Education Assessment and Accountability Review Subcommittee


Minutes of the<MeetNo1> of the 2002 Interim


<MeetMDY1> December 4, 2002


The<MeetNo2> Education Assessment and Accountability Review Subcommittee meeting was held on<Day> Wednesday,<MeetMDY2> December 4, 2002, at<MeetTime> 2:15 PM, in<Room> Room 125 of the Capitol Annex. Representative Harry Moberly, Co-Chair, called the meeting to order, and the secretary called the roll.


Present were:


Members:<Members> Representative Harry Moberly, Co-Chair; Senators Lindy Casebier, Daniel Kelly, David L. Williams, and Ed Worley; Representatives Jon Draud, and Mary Lou Marzian.


Guests:  Clyde Caudill, Jefferson County Public Schools; Bonnie Brinly, Gene Wilhoit, and Kevin Noland, Kentucky Department of Education; Jim Carlos, DRC; and Dr. James Catterall, National Technical Panel on Assessment and Accountability (via phone).


LRC Staff:  Sandy Deaton, Ethel Alston, Audrey Carr, Jonathon Lowe, and Kelley McQuerry.

Representative Moberly said that 2002 legislation requires that the subcommittee have co-chairs who will have joint responsibilities for committee meetings, agendas, and presiding at the meetings.  He said that the legislation requires the subcommittee members of each body of the General Assembly to elect a co-chair. Representative Moberly recognized Senator Casebier who nominated Senator Williams and Senator Worley seconded the motion. The motion was approved by voice vote.  Representative Moberly recognized Representative Draud who nominated Representative Moberly and Representative Marzian seconded the motion. The motion was approved by voice vote.


Senator Williams said that he appreciated the statements that Representative Moberly made about KRS 158.647. He said that in his eighteen years in the Legislature he has not seen any committee chair relinquish a committee or offer to be a co-chair. He said it was a magnanimous action by Representative Moberly, and it reflects the thinking that needs to be fostered by the Republicans and Democrats and the Senate and the House. Senator Williams said that on behalf of the Senate he wanted to thank Representative Moberly for his courage and he hoped more people will follow him.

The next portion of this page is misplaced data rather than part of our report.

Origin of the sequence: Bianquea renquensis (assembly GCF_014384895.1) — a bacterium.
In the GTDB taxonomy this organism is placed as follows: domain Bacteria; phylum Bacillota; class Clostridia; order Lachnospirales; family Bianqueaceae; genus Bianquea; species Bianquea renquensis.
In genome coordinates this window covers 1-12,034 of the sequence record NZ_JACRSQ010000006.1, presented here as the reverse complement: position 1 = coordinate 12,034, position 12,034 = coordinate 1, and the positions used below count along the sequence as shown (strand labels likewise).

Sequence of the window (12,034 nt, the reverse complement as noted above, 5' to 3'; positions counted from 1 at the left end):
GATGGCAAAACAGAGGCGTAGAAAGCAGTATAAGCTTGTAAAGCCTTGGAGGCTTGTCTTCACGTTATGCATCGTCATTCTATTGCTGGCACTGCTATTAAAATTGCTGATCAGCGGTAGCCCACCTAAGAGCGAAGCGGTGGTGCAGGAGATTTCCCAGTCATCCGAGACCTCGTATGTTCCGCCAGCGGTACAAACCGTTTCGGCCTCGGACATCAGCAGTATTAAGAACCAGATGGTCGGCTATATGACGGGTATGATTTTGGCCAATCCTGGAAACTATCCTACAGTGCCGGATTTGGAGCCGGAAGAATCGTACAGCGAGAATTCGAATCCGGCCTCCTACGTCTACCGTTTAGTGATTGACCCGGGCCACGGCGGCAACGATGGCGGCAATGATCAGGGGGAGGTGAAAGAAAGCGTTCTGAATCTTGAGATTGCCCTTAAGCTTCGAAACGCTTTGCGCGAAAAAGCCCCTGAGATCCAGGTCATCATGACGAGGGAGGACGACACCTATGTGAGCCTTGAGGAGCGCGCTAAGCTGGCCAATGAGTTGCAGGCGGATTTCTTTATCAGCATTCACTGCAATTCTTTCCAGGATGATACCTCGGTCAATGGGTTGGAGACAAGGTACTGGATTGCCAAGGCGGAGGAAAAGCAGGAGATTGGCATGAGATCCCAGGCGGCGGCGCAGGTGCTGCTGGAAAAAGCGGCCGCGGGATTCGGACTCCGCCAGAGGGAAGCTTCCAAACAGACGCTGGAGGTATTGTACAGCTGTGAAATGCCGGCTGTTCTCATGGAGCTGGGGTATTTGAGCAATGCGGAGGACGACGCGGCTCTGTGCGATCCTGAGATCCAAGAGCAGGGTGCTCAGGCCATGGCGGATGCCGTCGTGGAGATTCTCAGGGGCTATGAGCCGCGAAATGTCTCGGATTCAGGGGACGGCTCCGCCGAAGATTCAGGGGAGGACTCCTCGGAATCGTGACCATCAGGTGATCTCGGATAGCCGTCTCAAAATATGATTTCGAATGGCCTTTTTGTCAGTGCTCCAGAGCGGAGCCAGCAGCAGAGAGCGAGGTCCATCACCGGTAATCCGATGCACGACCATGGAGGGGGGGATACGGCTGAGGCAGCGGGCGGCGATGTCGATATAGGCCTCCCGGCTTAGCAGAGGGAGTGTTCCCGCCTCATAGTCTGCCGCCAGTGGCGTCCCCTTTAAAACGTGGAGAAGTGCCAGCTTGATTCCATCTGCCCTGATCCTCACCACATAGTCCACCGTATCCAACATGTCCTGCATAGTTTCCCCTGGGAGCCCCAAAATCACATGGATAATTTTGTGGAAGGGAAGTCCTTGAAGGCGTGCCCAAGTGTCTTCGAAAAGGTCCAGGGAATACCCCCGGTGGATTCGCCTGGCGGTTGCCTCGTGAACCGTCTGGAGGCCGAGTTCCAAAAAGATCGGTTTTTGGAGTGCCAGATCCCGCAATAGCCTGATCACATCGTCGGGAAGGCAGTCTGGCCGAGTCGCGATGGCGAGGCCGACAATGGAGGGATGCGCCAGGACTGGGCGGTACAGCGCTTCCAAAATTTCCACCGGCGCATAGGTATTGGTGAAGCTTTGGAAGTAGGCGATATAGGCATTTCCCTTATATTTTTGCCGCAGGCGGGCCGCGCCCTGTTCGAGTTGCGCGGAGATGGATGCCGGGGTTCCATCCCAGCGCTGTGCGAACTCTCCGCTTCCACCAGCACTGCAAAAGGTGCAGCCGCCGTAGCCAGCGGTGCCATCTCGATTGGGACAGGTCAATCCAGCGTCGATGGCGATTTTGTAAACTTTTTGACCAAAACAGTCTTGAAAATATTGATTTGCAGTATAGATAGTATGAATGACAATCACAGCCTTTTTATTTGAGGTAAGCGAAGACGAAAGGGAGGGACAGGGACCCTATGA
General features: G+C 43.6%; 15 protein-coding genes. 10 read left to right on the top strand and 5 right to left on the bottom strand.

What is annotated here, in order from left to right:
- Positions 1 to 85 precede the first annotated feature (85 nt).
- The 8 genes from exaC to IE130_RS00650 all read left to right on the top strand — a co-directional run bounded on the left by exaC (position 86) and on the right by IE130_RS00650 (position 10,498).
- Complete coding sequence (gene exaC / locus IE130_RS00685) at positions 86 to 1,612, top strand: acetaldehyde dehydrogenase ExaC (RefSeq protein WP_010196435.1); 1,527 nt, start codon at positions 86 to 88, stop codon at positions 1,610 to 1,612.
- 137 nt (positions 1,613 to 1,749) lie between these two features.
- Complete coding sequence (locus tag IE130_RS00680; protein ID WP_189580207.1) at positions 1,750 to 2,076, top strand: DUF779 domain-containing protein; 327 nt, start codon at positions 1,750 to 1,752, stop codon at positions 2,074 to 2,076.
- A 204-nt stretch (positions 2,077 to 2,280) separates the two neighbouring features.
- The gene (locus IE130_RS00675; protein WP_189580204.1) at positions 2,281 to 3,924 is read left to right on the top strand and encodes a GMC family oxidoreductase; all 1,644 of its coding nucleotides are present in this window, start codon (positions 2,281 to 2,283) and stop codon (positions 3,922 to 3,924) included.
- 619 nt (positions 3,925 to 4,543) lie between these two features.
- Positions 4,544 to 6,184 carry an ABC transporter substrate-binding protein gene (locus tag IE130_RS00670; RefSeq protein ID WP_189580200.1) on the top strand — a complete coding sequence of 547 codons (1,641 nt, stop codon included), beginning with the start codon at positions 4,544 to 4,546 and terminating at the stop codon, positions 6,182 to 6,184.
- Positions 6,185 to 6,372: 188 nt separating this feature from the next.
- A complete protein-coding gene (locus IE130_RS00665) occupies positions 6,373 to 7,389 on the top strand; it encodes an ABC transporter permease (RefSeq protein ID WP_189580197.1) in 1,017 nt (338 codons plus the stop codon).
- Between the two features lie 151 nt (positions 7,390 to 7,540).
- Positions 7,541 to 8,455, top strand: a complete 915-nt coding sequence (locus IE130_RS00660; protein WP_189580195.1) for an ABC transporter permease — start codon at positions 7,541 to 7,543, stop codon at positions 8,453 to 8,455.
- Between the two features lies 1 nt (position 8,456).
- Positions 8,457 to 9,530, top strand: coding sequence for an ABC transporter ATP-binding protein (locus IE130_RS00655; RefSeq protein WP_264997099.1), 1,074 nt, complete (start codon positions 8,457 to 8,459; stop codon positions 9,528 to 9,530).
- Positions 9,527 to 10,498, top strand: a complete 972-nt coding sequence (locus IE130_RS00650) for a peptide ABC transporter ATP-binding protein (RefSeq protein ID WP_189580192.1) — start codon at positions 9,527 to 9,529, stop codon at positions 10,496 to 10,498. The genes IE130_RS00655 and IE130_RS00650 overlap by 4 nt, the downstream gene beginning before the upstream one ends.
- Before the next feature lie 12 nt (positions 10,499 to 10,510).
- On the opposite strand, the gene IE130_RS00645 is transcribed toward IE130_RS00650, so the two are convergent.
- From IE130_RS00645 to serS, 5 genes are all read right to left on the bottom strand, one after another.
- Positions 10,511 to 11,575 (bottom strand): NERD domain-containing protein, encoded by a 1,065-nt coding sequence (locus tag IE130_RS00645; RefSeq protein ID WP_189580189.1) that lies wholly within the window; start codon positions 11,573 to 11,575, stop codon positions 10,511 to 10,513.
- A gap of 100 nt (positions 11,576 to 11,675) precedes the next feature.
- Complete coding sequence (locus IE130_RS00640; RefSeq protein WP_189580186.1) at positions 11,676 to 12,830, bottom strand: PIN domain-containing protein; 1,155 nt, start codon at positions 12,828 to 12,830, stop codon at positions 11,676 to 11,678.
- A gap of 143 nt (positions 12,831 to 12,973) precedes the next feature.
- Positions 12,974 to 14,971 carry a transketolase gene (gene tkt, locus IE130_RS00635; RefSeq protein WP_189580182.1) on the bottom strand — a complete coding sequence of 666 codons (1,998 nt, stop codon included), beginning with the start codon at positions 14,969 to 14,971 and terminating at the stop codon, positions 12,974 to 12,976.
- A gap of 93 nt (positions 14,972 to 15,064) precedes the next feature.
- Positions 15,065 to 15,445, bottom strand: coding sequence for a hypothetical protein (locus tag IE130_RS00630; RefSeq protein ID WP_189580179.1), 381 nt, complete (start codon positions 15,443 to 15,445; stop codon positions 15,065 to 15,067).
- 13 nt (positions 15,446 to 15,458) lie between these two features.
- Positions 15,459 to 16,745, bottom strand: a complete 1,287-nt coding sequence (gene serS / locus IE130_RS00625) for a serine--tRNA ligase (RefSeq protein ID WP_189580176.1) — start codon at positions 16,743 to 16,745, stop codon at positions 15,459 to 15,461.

Representative Marzian moved for approval of the minutes from the September 20, 2002 meeting and Senator Kelly seconded the motion. The motion passed by voice vote.


Representative Moberly introduced Commissioner Wilhoit, Kentucky Department of Education, to give a status report on the “No Child Left Behind Act.” Representative Moberly said that Dr. James Catterall, Chair, National Technical Panel on Assessment and Accountability was available by phone to answer questions.


Commissioner Wilhoit said, in describing the “No Child Left Behind Act,” that this is the first time the federal government has been this aggressive in terms of looking out for the educational needs of low achieving students and is holding states accountable for developing programs that assure that full attention is given to all students in the Commonwealth. He said that the U.S. Department of Education recently released the regulations for the implementation of the Act. He said that the regulations will give more guidance since the Kentucky Department of Education (KDE) has been operating from opinion documents and from interactions with the department as they develop the regulations. He said that now the department will write a proposal that complies with the Act that is due January 31, 2003. The State Board of Education, in preparation for this anticipated deadline, has been meeting around a number of issues.


Commissioner Wilhoit said that KDE will comply with the annual testing requirement in grades three through eight in reading and in mathematics. The board will include two additional tests in mathematics and two in reading. The federal law requires that those assessments be aligned with Kentucky’s core content. He said that the department thinks that an augmented assessment can be developed that is aligned with the other programs that are currently in place. The new tests do not have to be in place until 2005-2006, and he believes they will be in place a year before the deadline.